NetBank          $2.7 bil in 200,000 accounts ($14,000/acct)
Everbank         $2.3 bil in 370,000 accounts ($6,200/acct)
All the rest      $5 to $10 billion total
Total               $60 to $65 billion

Total US Deposits
The total amount of deposits held in U.S. commercial banks on 9/30/04 was $6.4 trillion including retail and commercial deposits.

If you look only at deposits of $100,000 or less (a proxy for retail deposits), total deposits were $3.7 trillion.

Branchless Bank Deposit Market Share
Branchless banks hold about 1% of all U.S. deposits ($65/$6400).

Looking at just deposits under $100k, branchless banks hold just under a 2% share ($65/$3700), actually 1.8% if you want to be more precise.

Source: FDIC

What it Means
It’s not as big of a splash as Amazon made in books, but it’s a solid start for an niche about 7 years old (Netbank started in 1997). I expect it will continue to grow 25% to 35% per year for the rest of the decade, eg, doubling the branchless banking deposit base every 2 to 3 years.   

*We define "branchless bank" as a separately branded insured depository institution that derives the majority of its business through direct methods (mail, phone, online) with minimal brick and mortar presence. We are excluding direct banking units operating under lending or insurance brands such as Principal Bank, State Farm Bank, IndyMac, MBNA, and so on.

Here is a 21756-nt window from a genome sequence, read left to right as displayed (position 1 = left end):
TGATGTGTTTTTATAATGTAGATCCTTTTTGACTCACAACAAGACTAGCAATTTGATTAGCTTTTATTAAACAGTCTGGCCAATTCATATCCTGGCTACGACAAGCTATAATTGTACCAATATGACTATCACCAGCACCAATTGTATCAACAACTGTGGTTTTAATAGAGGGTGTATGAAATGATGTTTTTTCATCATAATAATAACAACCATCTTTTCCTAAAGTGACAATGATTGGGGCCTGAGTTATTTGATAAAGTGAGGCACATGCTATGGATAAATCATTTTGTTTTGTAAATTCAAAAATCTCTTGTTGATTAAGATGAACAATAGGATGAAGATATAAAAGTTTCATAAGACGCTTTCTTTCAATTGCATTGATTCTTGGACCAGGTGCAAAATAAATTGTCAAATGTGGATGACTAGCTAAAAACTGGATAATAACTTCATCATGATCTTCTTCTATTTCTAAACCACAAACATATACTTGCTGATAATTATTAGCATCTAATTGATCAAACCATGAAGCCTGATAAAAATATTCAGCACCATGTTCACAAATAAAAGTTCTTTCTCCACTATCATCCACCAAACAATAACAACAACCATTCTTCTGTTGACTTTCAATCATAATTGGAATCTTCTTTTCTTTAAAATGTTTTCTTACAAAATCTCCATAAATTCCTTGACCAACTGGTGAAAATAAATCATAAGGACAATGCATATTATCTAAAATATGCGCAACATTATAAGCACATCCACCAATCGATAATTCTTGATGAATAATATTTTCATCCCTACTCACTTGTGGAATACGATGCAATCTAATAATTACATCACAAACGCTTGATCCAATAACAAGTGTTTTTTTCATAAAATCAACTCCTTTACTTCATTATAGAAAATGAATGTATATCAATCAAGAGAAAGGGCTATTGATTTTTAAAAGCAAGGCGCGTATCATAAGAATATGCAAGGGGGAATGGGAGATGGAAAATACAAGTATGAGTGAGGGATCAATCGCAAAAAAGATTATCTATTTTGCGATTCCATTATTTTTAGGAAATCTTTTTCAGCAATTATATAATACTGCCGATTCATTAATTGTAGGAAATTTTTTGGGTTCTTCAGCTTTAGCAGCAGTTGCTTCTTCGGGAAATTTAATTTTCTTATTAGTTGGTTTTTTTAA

FDIC Recommends Two-Factor Bank Authentication

Now that the FDIC has officially come out in favor of two-factor authentication, it’s only a matter of time before every major bank has upgraded their login procedures.

According to a Dec. 24 New York Times article, E*Trade Bank will be the first US bank offering two-factor authentication for retail customers. They are expected to use a token system similar to that used by AOL and several international banks including ABN Amro, Credit Suisse, Rabobank, and First National Bank (South Africa), winner of Online Banking Report’s Best of the Web in November.

E*Trade’s system is expected in Q1 2005 and will be optional for the customer. It’s already in testing with 200 customers.

US Bank is also said to be testing a token system from Verisign.

Analysis: A simpler solution needed for the mass market
We commend these banks for doing something to reassure frightened users. According to Forrester, 26% of online users have not applied online for a financial product due to phishing fears and 14% have stopped paying bills or banking online. Finally 20% have stopped opening emails from their financial providers.

However, a hardware token is overkill for most retail users. It requires ongoing maintenance expenses, tech support, and is a logistical headache for the end user. It’s kind of like a car alarm. They make sense if you live in a high-crime area, but mostly they are just a nuisance.

Luckily, there are simpler choices on the way. Just yesterday, an interesting company was profiled in The Seattle Times, BioPassword. Its software records the unique typing patter of the end-user and will keep out anyone else attempting to type the user’s password. At a recent conference, the company offered up to $100,000 to anyone who could successfully login to its account, even after they’d been told what the password was. Not one of 1200 attempts was successful.

Entrust_identity_guardAnother interesting alternative to tokens is Entrust’s IdentityGuard which Forrester analyst Jonathon Penn raved about in a November 19, 2004 research note. The EntrusEntrust_identity_guard_2_2t solution is a low-tech version of the token, using a paper-based "bingo card" users are asked to enter digits from certain rows/columns of the card (see card right).